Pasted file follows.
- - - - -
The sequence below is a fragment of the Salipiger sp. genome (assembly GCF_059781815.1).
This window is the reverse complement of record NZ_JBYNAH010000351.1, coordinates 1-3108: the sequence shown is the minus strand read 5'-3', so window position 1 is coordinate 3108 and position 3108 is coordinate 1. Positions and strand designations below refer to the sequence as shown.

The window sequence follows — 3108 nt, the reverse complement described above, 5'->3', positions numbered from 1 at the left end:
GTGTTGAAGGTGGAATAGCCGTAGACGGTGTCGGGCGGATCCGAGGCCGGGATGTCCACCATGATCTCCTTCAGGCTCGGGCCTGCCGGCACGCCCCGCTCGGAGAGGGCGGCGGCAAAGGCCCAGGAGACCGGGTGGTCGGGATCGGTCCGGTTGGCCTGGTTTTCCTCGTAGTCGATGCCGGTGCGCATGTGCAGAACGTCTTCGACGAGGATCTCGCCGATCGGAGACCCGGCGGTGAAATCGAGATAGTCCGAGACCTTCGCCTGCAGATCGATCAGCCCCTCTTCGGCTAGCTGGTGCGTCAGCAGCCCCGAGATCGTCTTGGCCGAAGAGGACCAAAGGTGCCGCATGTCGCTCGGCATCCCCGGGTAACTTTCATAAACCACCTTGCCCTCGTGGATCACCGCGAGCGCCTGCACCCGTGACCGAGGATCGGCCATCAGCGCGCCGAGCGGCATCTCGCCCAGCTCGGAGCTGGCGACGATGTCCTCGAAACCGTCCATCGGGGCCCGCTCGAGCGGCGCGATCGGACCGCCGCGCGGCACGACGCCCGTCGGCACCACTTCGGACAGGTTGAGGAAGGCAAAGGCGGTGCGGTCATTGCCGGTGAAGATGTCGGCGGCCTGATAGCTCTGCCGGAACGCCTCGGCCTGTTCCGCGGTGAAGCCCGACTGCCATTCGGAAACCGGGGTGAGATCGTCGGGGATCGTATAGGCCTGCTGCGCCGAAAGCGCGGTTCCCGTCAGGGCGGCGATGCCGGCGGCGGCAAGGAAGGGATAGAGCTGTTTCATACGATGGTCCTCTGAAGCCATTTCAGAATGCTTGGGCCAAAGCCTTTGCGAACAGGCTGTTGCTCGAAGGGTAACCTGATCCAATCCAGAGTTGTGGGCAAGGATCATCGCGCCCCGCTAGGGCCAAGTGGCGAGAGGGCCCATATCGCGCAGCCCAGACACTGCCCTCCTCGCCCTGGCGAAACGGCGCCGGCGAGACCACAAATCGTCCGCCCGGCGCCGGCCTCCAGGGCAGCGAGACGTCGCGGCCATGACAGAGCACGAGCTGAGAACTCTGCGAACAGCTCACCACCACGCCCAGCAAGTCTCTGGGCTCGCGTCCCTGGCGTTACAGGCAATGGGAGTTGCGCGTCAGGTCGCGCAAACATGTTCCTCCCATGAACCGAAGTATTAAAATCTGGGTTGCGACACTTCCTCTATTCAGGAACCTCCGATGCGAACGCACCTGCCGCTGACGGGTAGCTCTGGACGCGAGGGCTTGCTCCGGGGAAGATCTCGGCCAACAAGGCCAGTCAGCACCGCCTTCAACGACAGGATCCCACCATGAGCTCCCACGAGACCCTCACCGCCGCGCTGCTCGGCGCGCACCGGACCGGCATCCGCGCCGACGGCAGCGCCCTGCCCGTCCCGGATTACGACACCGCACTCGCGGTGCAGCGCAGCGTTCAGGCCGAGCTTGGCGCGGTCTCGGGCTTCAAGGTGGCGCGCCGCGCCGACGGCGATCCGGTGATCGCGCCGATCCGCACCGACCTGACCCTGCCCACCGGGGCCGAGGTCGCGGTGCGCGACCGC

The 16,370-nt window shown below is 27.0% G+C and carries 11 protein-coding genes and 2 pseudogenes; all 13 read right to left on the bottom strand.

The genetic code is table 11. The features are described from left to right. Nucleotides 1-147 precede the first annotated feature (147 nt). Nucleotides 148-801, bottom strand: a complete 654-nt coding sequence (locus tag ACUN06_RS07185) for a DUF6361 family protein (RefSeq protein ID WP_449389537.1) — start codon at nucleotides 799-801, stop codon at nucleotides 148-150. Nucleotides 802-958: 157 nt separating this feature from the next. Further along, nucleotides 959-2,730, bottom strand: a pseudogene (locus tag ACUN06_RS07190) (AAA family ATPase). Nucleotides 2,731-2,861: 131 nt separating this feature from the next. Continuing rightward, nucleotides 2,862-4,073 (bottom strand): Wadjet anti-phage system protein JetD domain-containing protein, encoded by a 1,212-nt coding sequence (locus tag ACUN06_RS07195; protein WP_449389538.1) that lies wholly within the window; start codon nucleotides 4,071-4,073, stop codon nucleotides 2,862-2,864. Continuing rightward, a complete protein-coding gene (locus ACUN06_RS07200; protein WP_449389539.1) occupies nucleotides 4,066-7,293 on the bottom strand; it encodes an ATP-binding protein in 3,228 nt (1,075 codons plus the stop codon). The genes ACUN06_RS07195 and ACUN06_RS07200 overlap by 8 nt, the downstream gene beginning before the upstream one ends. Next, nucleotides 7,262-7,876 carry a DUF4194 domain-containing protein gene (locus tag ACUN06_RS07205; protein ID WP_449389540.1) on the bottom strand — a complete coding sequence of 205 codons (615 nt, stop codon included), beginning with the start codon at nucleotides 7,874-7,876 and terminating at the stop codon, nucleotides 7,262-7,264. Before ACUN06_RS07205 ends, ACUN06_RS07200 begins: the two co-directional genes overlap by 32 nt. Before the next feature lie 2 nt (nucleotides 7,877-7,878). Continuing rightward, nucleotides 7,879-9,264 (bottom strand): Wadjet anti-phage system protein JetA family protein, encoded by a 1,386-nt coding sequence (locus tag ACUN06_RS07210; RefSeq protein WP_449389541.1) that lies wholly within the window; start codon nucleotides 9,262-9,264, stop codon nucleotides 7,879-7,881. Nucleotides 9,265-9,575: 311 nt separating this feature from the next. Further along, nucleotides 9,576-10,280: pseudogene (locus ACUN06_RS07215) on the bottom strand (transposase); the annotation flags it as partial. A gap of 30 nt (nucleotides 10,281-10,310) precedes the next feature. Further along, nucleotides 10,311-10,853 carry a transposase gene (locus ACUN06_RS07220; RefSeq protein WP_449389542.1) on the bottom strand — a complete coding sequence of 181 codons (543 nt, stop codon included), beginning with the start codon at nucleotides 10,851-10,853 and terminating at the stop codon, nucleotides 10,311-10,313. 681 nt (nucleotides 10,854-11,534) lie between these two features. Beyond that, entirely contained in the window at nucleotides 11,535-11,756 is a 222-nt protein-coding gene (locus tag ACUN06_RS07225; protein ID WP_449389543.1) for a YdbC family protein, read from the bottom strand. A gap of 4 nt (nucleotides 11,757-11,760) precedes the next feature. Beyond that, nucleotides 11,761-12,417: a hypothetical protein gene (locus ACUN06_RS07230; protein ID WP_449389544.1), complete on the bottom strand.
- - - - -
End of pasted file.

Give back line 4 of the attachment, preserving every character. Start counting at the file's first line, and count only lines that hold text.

GTGTTGAAGGTGGAATAGCCGTAGACGGTGTCGGGCGGATCCGAGGCCGGGATGTCCACCATGATCTCCTTCAGGCTCGGGCCTGCCGGCACGCCCCGCTCGGAGAGGGCGGCGGCAAAGGCCCAGGAGACCGGGTGGTCGGGATCGGTCCGGTTGGCCTGGTTTTCCTCGTAGTCGATGCCGGTGCGCATGTGCAGAACGTCTTCGACGAGGATCTCGCCGATCGGAGACCCGGCGGTGAAATCGAGATAGTCCGAGACCTTCGCCTGCAGATCGATCAGCCCCTCTTCGGCTAGCTGGTGCGTCAGCAGCCCCGAGATCGTCTTGGCCGAAGAGGACCAAAGGTGCCGCATGTCGCTCGGCATCCCCGGGTAACTTTCATAAACCACCTTGCCCTCGTGGATCACCGCGAGCGCCTGCACCCGTGACCGAGGATCGGCCATCAGCGCGCCGAGCGGCATCTCGCCCAGCTCGGAGCTGGCGACGATGTCCTCGAAACCGTCCATCGGGGCCCGCTCGAGCGGCGCGATCGGACCGCCGCGCGGCACGACGCCCGTCGGCACCACTTCGGACAGGTTGAGGAAGGCAAAGGCGGTGCGGTCATTGCCGGTGAAGATGTCGGCGGCCTGATAGCTCTGCCGGAACGCCTCGGCCTGTTCCGCGGTGAAGCCCGACTGCCATTCGGAAACCGGGGTGAGATCGTCGGGGATCGTATAGGCCTGCTGCGCCGAAAGCGCGGTTCCCGTCAGGGCGGCGATGCCGGCGGCGGCAAGGAAGGGATAGAGCTGTTTCATACGATGGTCCTCTGAAGCCATTTCAGAATGCTTGGGCCAAAGCCTTTGCGAACAGGCTGTTGCTCGAAGGGTAACCTGATCCAATCCAGAGTTGTGGGCAAGGATCATCGCGCCCCGCTAGGGCCAAGTGGCGAGAGGGCCCATATCGCGCAGCCCAGACACTGCCCTCCTCGCCCTGGCGAAACGGCGCCGGCGAGACCACAAATCGTCCGCCCGGCGCCGGCCTCCAGGGCAGCGAGACGTCGCGGCCATGACAGAGCACGAGCTGAGAACTCTGCGAACAGCTCACCACCACGCCCAGCAAGTCTCTGGGCTCGCGTCCCTGGCGTTACAGGCAATGGGAGTTGCGCGTCAGGTCGCGCAAACATGTTCCTCCCATGAACCGAAGTATTAAAATCTGGGTTGCGACACTTCCTCTATTCAGGAACCTCCGATGCGAACGCACCTGCCGCTGACGGGTAGCTCTGGACGCGAGGGCTTGCTCCGGGGAAGATCTCGGCCAACAAGGCCAGTCAGCACCGCCTTCAACGACAGGATCCCACCATGAGCTCCCACGAGACCCTCACCGCCGCGCTGCTCGGCGCGCACCGGACCGGCATCCGCGCCGACGGCAGCGCCCTGCCCGTCCCGGATTACGACACCGCACTCGCGGTGCAGCGCAGCGTTCAGGCCGAGCTTGGCGCGGTCTCGGGCTTCAAGGTGGCGCGCCGCGCCGACGGCGATCCGGTGATCGCGCCGATCCGCACCGACCTGACCCTGCCCACCGGGGCCGAGGTCGCGGTGCGCGACCGC